Archive for the ‘Family’ Category

In The Dark and All A-Tangle

Monday, August 14th, 2017

Garden All A-Tangle

It’s not just my usual lament about the warp-speed at which time travels these days.  At least, I’m pretty sure not.  It’s my usual lament on steroids!

Already we are waking up in the dark.  I have only begun all my planned summer garden projects.  We’ve not yet made a single potato salad.  We haven’t eaten out in the garden even once.  And we’ve had fewer get-togethers and visits with the usual summer travelers who ‘just stop by’ or at least ‘give a holler’ when they are in the area.

Nope, it doesn’t seem like summer should be winding down already.  Not at all.

Remants from 2016 Garden

It’s not only the weather that’s to blame, but it certainly even that has been different from most summers.  Usually July and August hold out many opportunities for al fresco everything.  This year, not so much.  Or at least, not so much when we’ve been home.  Unfortunately, good weather doesn’t count for much when we are spending time in the hospital – an occurrence that has been all too frequent this particular summer.

So… what to do about it?  I can’t decide whether to knock myself out for the remaining days of the season, no matter the weather, and try to shape things up around here or… maybe to decide just to give this summer a miss.  Chalk it up to ‘shit happens’ and get on with things as best we can.

Barbara Espy Williams Geisler at The Great Wall 

I think I am at that point in life where the examples of my forebears come into play.  I think of my mother’s cousin Barbara who went on a long-planned trip to China with her daughters even though she had been recently diagnosed with brain cancer…  I think of my grandmother who coped with my grandfather’s increasing dementia, even though she, herself, was blind and suffering from heart problems.  I think of my Great Uncle Cecil who lived alone well into old age and managed a house and garden larger than ours.

I don’t remember any of them lamenting what they could not do.  Oh.  Except once my dad noticed Uncle Cecil sitting on the edge of his porch – his push mower nearby.  When dad asked him if everything was okay, Uncle Cecil did complain… just a tad.  “I’ve never had to stop and rest while I was mowing before,” he said with disgust.  He was 90 at the time!

Wow!  Short summer be damned!  I’m on it!

Depending on the Kindness of Strangers

Monday, June 5th, 2017

Dale Espy Little, 1999 — “Mom at 88”

My mother gave up driving when she was about a year younger than I.  She cut up her driver’s license and sold her car and became a big believer in Dial-a-Ride.  She also took advantage of every “do-you-need-anything-at-Jack’s” offer made to her by friends and neighbors and wasn’t at all hesitant to ask a stranger (most likely a tourist visiting the church) for a ride (most likely to the post office.)  I worried and admired in equal parts.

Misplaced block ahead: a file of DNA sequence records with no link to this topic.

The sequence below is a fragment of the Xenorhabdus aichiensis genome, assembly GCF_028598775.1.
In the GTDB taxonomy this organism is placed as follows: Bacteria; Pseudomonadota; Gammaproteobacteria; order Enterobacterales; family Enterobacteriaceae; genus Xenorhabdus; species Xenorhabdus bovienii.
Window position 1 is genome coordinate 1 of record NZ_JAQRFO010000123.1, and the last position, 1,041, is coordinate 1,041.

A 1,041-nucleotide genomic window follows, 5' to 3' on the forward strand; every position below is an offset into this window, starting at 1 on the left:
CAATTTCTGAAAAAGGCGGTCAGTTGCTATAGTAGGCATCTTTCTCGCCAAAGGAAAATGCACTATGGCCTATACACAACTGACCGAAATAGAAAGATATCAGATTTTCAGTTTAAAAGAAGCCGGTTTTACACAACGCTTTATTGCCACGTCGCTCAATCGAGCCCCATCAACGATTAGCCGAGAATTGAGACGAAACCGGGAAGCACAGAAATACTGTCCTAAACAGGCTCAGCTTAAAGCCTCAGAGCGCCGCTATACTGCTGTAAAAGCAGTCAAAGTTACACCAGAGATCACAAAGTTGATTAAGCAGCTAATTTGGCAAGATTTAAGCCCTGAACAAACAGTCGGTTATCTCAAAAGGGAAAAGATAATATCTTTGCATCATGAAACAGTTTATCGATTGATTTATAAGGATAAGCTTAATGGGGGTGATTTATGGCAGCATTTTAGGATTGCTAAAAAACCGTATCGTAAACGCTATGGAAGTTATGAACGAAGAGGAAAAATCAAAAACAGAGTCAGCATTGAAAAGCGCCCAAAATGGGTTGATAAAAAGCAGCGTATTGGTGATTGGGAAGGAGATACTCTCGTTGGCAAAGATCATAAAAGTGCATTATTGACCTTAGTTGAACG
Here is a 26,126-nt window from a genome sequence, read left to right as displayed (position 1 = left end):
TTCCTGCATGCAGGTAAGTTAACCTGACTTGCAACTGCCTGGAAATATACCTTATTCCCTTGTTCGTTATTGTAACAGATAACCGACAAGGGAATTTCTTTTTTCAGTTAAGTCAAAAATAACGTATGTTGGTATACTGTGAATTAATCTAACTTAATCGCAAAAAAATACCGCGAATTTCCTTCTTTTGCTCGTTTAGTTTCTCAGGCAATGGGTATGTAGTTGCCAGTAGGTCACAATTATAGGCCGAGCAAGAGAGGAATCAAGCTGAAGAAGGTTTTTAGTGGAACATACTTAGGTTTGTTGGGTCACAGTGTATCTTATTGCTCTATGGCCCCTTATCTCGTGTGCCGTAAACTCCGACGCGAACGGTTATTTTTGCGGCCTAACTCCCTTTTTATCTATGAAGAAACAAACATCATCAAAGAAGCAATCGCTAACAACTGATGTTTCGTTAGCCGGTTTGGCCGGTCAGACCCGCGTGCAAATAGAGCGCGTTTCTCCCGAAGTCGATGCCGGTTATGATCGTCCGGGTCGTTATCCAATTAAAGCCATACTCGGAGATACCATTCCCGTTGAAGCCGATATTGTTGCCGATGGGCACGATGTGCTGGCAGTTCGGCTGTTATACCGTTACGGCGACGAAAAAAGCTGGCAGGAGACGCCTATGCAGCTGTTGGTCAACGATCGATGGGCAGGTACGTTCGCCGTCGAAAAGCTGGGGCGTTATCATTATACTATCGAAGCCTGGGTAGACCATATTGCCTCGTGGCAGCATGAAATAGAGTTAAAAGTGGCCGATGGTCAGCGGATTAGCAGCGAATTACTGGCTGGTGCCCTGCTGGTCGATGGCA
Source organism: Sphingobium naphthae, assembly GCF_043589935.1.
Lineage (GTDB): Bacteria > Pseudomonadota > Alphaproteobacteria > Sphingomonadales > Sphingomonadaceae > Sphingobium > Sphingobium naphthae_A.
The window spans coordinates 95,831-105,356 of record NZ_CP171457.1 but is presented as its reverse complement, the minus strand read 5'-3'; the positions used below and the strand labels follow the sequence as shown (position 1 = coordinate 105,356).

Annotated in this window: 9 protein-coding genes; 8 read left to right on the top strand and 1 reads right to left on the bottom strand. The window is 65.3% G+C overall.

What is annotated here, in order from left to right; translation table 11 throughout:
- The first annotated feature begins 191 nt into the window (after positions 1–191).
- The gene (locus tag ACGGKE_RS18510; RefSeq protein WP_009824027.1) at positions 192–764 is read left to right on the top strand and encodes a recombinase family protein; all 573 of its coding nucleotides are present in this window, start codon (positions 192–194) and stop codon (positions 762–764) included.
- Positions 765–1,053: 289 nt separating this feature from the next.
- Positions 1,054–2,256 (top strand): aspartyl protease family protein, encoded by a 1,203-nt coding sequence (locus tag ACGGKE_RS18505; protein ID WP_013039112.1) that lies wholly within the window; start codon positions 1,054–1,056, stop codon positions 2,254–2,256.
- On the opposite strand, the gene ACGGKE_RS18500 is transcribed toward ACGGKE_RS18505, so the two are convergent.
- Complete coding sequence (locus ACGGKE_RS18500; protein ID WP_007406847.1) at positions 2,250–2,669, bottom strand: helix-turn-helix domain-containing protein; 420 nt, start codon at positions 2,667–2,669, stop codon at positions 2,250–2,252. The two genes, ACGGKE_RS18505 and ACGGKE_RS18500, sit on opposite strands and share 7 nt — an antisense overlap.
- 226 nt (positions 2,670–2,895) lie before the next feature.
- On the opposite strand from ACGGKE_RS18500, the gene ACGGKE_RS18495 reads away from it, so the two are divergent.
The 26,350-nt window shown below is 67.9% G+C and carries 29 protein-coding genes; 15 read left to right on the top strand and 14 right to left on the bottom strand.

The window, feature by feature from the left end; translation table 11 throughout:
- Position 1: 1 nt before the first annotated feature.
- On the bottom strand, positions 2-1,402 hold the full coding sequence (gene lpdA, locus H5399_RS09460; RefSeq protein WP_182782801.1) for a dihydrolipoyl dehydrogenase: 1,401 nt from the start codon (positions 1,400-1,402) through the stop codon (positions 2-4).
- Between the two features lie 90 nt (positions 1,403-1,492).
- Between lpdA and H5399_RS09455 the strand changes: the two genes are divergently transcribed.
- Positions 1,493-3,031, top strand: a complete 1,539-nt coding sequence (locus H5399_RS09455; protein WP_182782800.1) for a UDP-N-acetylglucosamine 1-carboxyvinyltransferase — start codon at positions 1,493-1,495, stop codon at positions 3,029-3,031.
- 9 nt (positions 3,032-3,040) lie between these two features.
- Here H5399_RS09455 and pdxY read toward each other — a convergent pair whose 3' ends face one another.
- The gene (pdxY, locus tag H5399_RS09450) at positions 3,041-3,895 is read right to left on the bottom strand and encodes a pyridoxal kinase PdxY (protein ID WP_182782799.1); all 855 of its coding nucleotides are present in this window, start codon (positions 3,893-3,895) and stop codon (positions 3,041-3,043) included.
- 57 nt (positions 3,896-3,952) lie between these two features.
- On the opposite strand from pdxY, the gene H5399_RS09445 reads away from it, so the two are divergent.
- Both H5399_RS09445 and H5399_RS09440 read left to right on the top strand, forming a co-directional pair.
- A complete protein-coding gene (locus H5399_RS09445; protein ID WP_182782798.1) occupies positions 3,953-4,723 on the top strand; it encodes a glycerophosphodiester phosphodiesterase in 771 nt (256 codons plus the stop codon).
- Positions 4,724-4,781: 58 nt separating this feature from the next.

Mom’s leap into ‘Dependence on the Kindness of Strangers’ was occasioned by a fender bender that she had in Ocean Park.  No one was hurt and no one was ticketed but she felt it was a wake-up call to quit driving.  I have been thinking about that a lot since our own mega-mishap last week.  In fact, one of the first things Nyel said was, “Maybe it’s time I stop driving…”  Yikes!

We actually considered that possibility – weighed the pros and cons of living far off the beaten track where just getting groceries entails a 15-mile round-trip by car.  We decided that between the two of us and with a spiffy new mega-safe vehicle, we could probably manage for a while longer.  But totaling our little Prius definitely gave us pause.  And it made me think of my indomitable mother and how gutsy she was and so soon (within a year) after my dad had died and she was living on her own for the first time in all of her 80 years!

Helen Richardson Espy, 1947 – “Granny at 69”

I also thought about my two grandmothers, neither of whom ever learned to drive.  Granted, cars didn’t “come in” until they were middle-aged.  I doubt if it even occurred to either of them to learn to drive.  They had managed their households (one in Oysterville, one in Boston) and raised their families without ‘machines’ and just riding in one as a passenger was a big step.

My Oysterville grandmother did have a buggy – a used one sent to her in 1914 by her father who lived in Berkeley.  The day it arrived, she wrote to her daughter, Medora:

It is the nicest looking buggy on the Peninsula – just what I wanted – a low, high-backed seat phaeton – rubber tired, roll back top.  Eva told me it was dilapidated but there is nothing wrong except a piece out of one tire.  It is not so shining new looking as the big buggy but it looks like the city and home to me…

Mary Woods Little, c 1955 – “Nana at 75”

There are not pictures or other references to that conveyance.  I don’t know who hitched it up for her, where she went in it, or how long she had it.  I doubt very much if she went grocery shopping in it.  After all, in those days there were vegetables and fruits in the garden or ‘put up for winter’ in the pantry, there were kids at home to run to the Sam Andrews’ store just up the street for dry goods and, in the summer, Theophilus Goulter came house-to-house, once a week, with his meat wagon.

I’m unclear about my Bostonian grandmother.  She and my grandfather lived in the West Roxbury neighborhood.  Perhaps there were shops nearby or perhaps my grandfather took her into town once a week.  Whatever arrangements she made, she carried on independently in her own home, even after she was widowed.  Though I was well into my twenties by the time she died, I was too young and too far away to pay close attention to the details.  Isn’t that always the way?

A Tea and Posy Day

Saturday, May 13th, 2017

My Grandmother’s Teapot

It’s not every day that our doorbell rings twice, each time with a lovely surprise.  But yesterday it did!  First came Pat Fagerland and, although she was ‘expected’ and we had planned to have tea, she immediately began pulling surprises out of her commodious bag of tricks.  First came a carton of half and half, next a package of cookies, followed by a tea infuser, a package of Earl Gray tea – everything we needed for a tea party except the hot water and the cups and saucers!  It was like Mary Poppins had come calling!